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A 'Beastly' new case for young Jackaby.

Byline: Brian Juenemann For The Register-Guard

Department store seasonal display aisles have transformed from back-to-school to black and orange, with a slight aroma of chocolate and latex.

Potted pansies have given way to piles of future jack-o'-lanterns on the front walkway at the grocery store.

William Ritter and his publisher could not have selected a more perfect time to deliver a book titled "Beastly Bones," the follow-up to the Springfielder's Pacific Northwest Book Award-winning best-seller, "Jackaby."

This time around, shape-shifting house pets and a strange - of course - murder in the grungy bustle of New Fiddleham compel Jackaby to a nearby pastoral valley and a mysterious fossil discovery.

Circumstances of the case also lead the paranormal detective to periodically defer to his increasingly enlightened and confident assistant, Abigail Rook, who knows a thing or two about a "dig" and just might be figuring out her boss, as well.

The Sherlockian team (I picked up the adjective in a review and can't help but borrow) is joined by moon-sensitive former New Fiddleham detective Charlie Barker, dueling diva paleontologists, a Hagrid-meets-Yukon Cornelius beast tracker, a fierce journalist and a cast of valley-dwellers who had a much easier time tending the livestock than managing this descending menagerie.

Fans of Jackaby's original mystery as well as those new to his jangly pocketed coattails will have no trouble making the trip to the valley and managing the mythologically magical "Beastly Bones."

Post-Hurricane Katrina novel

The fact that you'll get a "Roll Tide" out of Portland's Ellen Urbani, instead of a symmetrically handed "O" or chant of O-S-U, tells you she's not your typical Northwesterner.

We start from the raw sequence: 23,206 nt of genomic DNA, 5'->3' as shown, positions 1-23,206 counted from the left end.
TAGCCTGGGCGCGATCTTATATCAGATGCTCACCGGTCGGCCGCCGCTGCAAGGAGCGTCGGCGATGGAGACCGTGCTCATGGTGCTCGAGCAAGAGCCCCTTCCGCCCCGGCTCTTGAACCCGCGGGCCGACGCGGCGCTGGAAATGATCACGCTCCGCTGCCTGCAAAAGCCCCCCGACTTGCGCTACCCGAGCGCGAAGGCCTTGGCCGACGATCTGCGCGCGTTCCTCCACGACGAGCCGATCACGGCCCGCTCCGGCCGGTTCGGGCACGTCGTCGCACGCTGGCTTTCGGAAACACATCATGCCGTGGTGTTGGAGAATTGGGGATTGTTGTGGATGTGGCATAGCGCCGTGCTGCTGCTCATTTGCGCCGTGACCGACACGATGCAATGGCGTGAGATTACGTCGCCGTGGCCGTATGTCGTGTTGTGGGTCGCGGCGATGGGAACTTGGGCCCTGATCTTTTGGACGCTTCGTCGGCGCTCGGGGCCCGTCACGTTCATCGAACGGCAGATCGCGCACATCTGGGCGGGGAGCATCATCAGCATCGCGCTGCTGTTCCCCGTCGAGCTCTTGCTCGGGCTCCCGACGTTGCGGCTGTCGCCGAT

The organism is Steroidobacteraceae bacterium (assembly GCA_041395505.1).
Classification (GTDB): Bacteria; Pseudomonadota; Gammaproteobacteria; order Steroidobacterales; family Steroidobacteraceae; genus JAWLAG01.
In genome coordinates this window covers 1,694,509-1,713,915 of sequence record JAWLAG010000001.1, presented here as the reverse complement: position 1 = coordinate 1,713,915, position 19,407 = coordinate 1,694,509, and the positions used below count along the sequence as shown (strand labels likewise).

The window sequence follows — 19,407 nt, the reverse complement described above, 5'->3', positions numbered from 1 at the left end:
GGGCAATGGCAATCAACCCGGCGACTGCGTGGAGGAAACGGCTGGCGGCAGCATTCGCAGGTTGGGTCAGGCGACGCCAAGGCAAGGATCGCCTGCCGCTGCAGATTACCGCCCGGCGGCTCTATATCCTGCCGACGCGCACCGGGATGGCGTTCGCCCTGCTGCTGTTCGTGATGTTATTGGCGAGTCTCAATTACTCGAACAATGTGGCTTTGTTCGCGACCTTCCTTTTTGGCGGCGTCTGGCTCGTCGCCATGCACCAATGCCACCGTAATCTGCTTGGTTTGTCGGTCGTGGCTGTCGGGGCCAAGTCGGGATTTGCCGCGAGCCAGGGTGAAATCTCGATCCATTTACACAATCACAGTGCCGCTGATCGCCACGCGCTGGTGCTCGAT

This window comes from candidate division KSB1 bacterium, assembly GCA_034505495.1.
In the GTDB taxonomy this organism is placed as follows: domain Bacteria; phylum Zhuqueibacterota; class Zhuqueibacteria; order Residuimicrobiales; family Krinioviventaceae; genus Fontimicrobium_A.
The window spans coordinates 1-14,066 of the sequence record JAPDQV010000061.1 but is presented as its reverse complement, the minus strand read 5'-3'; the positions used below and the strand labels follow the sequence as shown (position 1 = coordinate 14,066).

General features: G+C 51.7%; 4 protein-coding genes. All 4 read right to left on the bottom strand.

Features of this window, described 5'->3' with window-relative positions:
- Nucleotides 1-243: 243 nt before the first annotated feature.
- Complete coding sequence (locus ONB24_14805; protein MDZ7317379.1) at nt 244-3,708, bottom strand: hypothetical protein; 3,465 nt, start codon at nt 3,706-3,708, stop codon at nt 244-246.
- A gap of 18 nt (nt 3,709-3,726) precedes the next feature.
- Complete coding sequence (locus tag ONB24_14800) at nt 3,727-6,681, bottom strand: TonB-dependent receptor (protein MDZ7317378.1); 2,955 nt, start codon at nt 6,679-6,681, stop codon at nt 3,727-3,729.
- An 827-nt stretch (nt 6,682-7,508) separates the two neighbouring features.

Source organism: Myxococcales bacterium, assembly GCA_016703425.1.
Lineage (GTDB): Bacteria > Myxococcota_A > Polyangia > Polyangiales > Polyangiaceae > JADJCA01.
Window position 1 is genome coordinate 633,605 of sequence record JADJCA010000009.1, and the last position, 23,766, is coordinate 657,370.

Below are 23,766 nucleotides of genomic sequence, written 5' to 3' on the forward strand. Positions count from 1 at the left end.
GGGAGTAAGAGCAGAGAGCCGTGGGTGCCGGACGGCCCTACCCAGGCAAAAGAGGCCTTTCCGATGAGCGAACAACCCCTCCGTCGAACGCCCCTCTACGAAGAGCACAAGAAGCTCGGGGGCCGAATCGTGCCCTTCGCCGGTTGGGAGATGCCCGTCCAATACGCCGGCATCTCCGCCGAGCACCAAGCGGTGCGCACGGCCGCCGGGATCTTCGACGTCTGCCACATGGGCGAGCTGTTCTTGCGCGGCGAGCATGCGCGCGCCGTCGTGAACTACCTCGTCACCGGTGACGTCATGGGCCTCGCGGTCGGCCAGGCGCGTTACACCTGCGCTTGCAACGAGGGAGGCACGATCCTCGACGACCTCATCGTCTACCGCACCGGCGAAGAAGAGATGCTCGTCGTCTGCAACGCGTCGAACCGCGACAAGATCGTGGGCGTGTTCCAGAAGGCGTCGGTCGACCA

The Southern expat brings a very different voice to the local literary landscape with her intricately imagined and impressively rendered post-Hurricane Katrina novel, "Landfall."

Two girls, both 18, sharing a name, living in proximity but in different worlds - until their fates swirl in the wake of Katrina's cataclysmic untethering.

Then, one lost. The other, living lost. Together, defining and validating one another.

For me, Urbani's storytelling evokes tinges of Toni Morrison, where the stains and impressions of history - personal, familial, institutional - trail just behind the present, forever threatening to float up like a blanket on the wind and smother the hope of loving and being loved but never quite heavy enough to anchor the story in desperation.

Cindy Heidemann, a Northwest sales rep for the book's publisher and former manager of the General Books department at the UO Bookstore (we were there together before it was the Duck Store), said this about "Landfall:"

"This story could have fallen into maudlin territory but Urbani never lets that happen. I grew to love all the characters and she does an unflinching job of bringing the chaos, terror and sadness of Katrina to life in a way so primary and so removed from what we saw on the news. She is a seriously good writer."